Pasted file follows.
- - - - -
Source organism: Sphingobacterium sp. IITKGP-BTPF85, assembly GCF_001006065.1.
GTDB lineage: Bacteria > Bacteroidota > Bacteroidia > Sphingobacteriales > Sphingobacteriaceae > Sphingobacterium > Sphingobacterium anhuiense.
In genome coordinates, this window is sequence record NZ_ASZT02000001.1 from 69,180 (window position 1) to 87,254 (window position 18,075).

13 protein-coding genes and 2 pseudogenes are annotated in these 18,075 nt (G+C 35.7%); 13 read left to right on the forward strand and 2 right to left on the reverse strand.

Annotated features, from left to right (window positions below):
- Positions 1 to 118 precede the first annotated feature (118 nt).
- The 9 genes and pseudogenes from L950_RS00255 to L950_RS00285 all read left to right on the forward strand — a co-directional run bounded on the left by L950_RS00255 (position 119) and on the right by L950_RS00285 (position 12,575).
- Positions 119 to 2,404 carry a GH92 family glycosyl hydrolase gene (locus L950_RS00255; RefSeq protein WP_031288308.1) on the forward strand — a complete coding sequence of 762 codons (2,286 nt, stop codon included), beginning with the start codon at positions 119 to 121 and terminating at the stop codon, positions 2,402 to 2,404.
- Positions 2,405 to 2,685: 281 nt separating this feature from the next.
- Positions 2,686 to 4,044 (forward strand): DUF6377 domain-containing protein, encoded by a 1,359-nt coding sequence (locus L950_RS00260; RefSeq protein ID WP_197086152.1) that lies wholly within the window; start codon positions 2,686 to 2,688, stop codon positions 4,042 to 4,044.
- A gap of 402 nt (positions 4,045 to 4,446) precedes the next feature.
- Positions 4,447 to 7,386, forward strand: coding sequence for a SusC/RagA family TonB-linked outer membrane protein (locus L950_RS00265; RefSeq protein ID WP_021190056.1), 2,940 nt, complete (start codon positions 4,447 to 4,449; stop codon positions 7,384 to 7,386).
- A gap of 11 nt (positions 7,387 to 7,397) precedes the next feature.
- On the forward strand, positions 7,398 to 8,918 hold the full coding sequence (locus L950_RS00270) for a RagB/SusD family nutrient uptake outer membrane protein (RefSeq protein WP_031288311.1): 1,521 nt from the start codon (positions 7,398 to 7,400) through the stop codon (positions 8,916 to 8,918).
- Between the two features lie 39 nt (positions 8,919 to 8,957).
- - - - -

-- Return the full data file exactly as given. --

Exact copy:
Source organism: Sphingobacterium sp. IITKGP-BTPF85, assembly GCF_001006065.1.
GTDB lineage: Bacteria > Bacteroidota > Bacteroidia > Sphingobacteriales > Sphingobacteriaceae > Sphingobacterium > Sphingobacterium anhuiense.
In genome coordinates, this window is sequence record NZ_ASZT02000001.1 from 69,180 (window position 1) to 87,254 (window position 18,075).

13 protein-coding genes and 2 pseudogenes are annotated in these 18,075 nt (G+C 35.7%); 13 read left to right on the forward strand and 2 right to left on the reverse strand.

Annotated features, from left to right (window positions below):
- Positions 1 to 118 precede the first annotated feature (118 nt).
- The 9 genes and pseudogenes from L950_RS00255 to L950_RS00285 all read left to right on the forward strand — a co-directional run bounded on the left by L950_RS00255 (position 119) and on the right by L950_RS00285 (position 12,575).
- Positions 119 to 2,404 carry a GH92 family glycosyl hydrolase gene (locus L950_RS00255; RefSeq protein WP_031288308.1) on the forward strand — a complete coding sequence of 762 codons (2,286 nt, stop codon included), beginning with the start codon at positions 119 to 121 and terminating at the stop codon, positions 2,402 to 2,404.
- Positions 2,405 to 2,685: 281 nt separating this feature from the next.
- Positions 2,686 to 4,044 (forward strand): DUF6377 domain-containing protein, encoded by a 1,359-nt coding sequence (locus L950_RS00260; RefSeq protein ID WP_197086152.1) that lies wholly within the window; start codon positions 2,686 to 2,688, stop codon positions 4,042 to 4,044.
- A gap of 402 nt (positions 4,045 to 4,446) precedes the next feature.
- Positions 4,447 to 7,386, forward strand: coding sequence for a SusC/RagA family TonB-linked outer membrane protein (locus L950_RS00265; RefSeq protein ID WP_021190056.1), 2,940 nt, complete (start codon positions 4,447 to 4,449; stop codon positions 7,384 to 7,386).
- A gap of 11 nt (positions 7,387 to 7,397) precedes the next feature.
- On the forward strand, positions 7,398 to 8,918 hold the full coding sequence (locus L950_RS00270) for a RagB/SusD family nutrient uptake outer membrane protein (RefSeq protein WP_031288311.1): 1,521 nt from the start codon (positions 7,398 to 7,400) through the stop codon (positions 8,916 to 8,918).
- Between the two features lie 39 nt (positions 8,919 to 8,957).